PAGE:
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More Foxconn trouble for Apple

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A Foxconn factory reportedly employing approximately 79,000 workers in Taiyuan was shut down after approximately 2000 workers were involved in a riot after security was observed beating one of the workers.

 

While there are surely many other companies being supplied by this factory, Apple's name was the only name tossed into the mix.

 

Does Apple need to look elsewhere for manufacturing than Foxconn? The Chinese manufacturer is not good for their image, and are notorious for mistreatment of their estimated 1 million employees. Where would Apple look for manufacturing muscle if not Foxconn? They can't really afford to have their name inserted in the articles every time there is trouble at Foxconn, but some might say that Apple is already synonymous with Foxconn...

 

http://news.yahoo.com/blogs/technology-blog/rioting-sweeps-chinese-apple-iphone-5-factory-171230302.html

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I would prefer more of the assembly come back to the USA but Apple's major problem is they need to make so many devices that they don't have many options. They've already diversified to Pegatron and others. The Chinese government puts up all the money to train engineers, build factories, etc all on speculation that they might get an Apple order. Unless the US government engages in some .SOCIALISM. who is going to take on such a project?

 

I'm all for the government handing free engineering degree funding to anyone who wants one, funding construction of factories, etc to bring iPhone manufacturing here to the states. Let me know when that seems like a political possibility.

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I would prefer more of the assembly come back to the USA

 

Here, here! I would consider buying one if they did, and pay a $50 - $100 premium for it. :twitch:

 

Robert

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I'd certainly pay a $50 premium for a high-end smartphone if assembly was done in the US. I wonder how many hours assembly takes though...$50 might not be large enough to cover the cost delta between US and Chinese wages...though for putting together phones that's probably only semi-skilled labor.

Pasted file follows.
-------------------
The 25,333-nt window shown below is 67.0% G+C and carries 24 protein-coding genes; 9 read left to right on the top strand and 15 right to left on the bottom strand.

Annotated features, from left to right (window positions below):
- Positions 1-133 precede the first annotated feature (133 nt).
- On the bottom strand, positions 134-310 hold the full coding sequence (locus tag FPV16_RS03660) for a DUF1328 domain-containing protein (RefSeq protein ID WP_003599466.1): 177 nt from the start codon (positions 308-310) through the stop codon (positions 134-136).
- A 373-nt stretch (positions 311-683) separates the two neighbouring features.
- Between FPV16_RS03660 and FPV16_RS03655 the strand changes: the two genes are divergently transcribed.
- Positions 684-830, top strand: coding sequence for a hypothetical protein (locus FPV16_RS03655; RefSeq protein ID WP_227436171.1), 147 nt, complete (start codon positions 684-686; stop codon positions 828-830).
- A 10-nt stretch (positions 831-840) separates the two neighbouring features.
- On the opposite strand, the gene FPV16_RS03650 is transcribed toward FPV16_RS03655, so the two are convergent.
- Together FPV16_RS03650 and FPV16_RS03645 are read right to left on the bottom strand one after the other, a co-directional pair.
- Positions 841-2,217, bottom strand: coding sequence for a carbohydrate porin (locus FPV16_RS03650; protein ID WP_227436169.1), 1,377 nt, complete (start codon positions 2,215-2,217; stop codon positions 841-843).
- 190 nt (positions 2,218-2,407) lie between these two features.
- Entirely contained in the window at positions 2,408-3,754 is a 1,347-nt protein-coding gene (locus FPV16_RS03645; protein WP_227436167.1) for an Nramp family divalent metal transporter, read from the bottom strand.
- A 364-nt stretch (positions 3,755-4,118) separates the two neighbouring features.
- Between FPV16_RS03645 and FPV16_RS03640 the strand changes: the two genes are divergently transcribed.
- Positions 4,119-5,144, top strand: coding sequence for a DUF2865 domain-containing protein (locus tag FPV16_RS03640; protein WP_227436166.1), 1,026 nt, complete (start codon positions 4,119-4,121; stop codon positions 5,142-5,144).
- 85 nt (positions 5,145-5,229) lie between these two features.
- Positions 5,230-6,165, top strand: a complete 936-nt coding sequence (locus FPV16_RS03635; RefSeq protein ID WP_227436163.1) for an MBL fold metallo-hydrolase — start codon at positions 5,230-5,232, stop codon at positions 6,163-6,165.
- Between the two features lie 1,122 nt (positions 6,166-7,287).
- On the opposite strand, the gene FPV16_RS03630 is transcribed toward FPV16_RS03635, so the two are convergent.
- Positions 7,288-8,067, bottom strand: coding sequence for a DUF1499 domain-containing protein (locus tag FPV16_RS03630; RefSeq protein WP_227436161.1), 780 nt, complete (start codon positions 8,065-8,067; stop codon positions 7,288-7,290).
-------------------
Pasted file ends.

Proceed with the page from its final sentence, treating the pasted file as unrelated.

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Well the assembly labor is already such a low portion of the overall cost it won't matter that much (and robot assembly can offset it somewhat).

 

My understanding of it is that in China they literally put thousands of engineers, production managers, etc through school, setup component supply chains, raw material forges, etc. They've built a massive infrastructure dedicated to producing parts. The amount of capital required to fund that requires a state bank willing to take massive losses for years until it can turn a profit... Exactly what the Chinese state bank does.

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A very good point. The Atlantic recently did a good article on how China has bankrolled these companies.

 

It's also worth noting that most of the big name computer and phone companies use Foxconn. Only Apple gets bashed about it, because any article about Apple instantly gets a million hits.

 

It also doesn't appear that Foxconn is really any worse than any other Chinese company. Here is one of the better articles I've seen by a sociologist that spent 10 years studying Chinese labor.

 

The only option might be to bring manufacturing back to north america. I wouldn't be surprised if Apple and other companies are looking into it. But it's the kind of massive worldwide logistical exercise that can't possibly happen quickly.

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Well if/when it comes back, it's going to be all robotic. If you can just upload a program and have thousands of robots churn out phones then why not? If anyone attempts it, I bet Apple would. They need more capacity in general and have the funds to invest.

 

Of course a lot of stuff is made here already - the Gorilla glass, their CPUs are made in Austin, TI supplies several chips, etc.

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